The Association of Consulting Actuaries says its members favour a scheme-specific method of calculating pension transfer values, ignoring the option developed by the Actuarial Profession.
In its response to the Department for Work and Pensions’ consultation on transfer values, the ACA also says it is pleased the government has recognised what transfer values are supposed to represent is a matter for public policy.
The consultation, which ended on 11 August, followed the failure of the Actuarial Profession to decide on the best way forward in calculating transfer values after the DWP's plan to replace Guidance Note 11 (GN11) with Exposure Draft 54 (EXD54) met with concern among the industry.
Its plans to use a discount value at the lower bond yield rate would mean transfer values would have to be higher to compensate and some believed this plan would have a detrimental effect on already vulnerable defined benefit (DB) schemes.
As a result, after the actuarial profession asked the government to step in, the DWP launched a consultation which outlined three possible methods of calculation:
- Prescribed assumptions
- Scheme-specific basis
ACA - the representative body for consulting actuaries as opposed to the professional bodies of the Institute and Faculty of Actuaries - says, in its response, a survey of members found 77% believe the policy should be based on the expected cost of benefits to the scheme.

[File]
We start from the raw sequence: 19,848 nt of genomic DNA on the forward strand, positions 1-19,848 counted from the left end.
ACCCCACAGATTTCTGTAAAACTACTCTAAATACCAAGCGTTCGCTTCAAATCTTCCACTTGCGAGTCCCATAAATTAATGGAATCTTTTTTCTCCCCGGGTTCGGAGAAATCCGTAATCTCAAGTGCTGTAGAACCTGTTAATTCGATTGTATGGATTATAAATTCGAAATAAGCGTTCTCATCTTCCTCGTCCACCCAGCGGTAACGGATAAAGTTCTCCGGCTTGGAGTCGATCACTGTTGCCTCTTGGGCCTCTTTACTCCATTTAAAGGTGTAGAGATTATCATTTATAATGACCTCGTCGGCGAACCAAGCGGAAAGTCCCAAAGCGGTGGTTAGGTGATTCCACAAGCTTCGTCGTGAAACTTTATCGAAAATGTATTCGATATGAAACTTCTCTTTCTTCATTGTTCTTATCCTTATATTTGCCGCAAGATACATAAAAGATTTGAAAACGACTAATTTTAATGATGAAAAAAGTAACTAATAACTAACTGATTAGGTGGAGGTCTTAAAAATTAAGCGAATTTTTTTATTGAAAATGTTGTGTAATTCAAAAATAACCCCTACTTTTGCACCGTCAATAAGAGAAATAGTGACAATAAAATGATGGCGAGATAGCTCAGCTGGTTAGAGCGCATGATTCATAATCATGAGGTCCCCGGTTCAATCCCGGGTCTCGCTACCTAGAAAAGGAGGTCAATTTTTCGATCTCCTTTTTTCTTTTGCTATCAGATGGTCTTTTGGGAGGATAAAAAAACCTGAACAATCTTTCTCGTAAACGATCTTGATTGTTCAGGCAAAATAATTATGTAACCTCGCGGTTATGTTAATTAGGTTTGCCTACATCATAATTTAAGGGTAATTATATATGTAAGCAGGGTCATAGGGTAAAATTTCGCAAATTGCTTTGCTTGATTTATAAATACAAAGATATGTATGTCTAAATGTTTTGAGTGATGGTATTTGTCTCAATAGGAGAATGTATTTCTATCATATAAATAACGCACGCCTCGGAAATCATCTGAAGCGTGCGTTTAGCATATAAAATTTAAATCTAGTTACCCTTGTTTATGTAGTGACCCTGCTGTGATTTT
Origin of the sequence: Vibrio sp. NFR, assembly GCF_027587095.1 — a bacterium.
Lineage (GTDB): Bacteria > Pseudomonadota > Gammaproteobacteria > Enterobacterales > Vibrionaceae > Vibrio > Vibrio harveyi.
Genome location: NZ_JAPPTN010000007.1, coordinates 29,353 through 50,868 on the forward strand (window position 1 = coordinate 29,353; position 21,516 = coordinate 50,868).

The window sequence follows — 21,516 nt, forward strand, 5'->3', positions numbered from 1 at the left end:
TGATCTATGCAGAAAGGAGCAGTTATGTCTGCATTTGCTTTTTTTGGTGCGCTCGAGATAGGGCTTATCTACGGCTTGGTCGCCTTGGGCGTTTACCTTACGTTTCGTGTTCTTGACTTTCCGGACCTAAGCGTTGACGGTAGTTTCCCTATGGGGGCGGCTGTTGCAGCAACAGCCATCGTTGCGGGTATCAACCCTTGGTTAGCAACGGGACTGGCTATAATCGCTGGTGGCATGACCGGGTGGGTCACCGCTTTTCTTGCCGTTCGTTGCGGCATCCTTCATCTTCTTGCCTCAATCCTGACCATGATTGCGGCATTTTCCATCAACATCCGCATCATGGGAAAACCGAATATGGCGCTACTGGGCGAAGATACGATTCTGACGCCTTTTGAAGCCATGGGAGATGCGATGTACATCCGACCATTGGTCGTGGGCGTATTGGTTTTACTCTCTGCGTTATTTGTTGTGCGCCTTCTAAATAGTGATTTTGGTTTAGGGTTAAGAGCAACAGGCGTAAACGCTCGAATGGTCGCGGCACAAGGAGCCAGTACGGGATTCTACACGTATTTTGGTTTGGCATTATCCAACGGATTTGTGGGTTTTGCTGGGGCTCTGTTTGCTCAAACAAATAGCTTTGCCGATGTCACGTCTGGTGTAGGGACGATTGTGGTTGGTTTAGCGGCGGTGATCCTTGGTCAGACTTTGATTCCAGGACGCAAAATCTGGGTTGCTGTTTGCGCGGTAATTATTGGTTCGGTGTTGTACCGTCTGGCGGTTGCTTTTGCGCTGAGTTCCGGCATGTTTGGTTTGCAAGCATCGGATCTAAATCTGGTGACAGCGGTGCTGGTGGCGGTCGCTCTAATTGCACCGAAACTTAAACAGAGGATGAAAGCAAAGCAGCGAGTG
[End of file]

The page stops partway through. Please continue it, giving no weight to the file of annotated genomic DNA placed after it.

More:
And 70% of members favoured a scheme-specific approach, with 59% of these preferring best estimate assumptions over technical provisions, while just 7% supported the EXD54 approach.
In addition, the ACA says it does not believe there should be a statutory requirement for DB schemes to offer a transfer value, and believes reductions in transfer values to an underfunded scheme should be allowed no matter which method of calculation is chosen.
It also believes the information regime should be strengthened so the member understands both the benefits and the risks in transferring to a different scheme, including a leaflet setting out the issues members need to consider, which could be issued by the Pensions Regulator.
However, one point on which the ACA agrees with both the Association of British Insurers (ABI) and Standard Life, in their responses to the consultation, is transfer values should not be restricted to a three-year cycle.
The ACA says while it would welcome any changes to the legislation which would reduce the number of transfer value quotations produced by schemes unnecessarily, it does not agree with restricting the provision to every three years.
If you have any comments you would like to add to this story or would like to speak to its author about a similar subject, telephone Nyree Stewart on 020 7968 4558 or email [email protected]IFAonline
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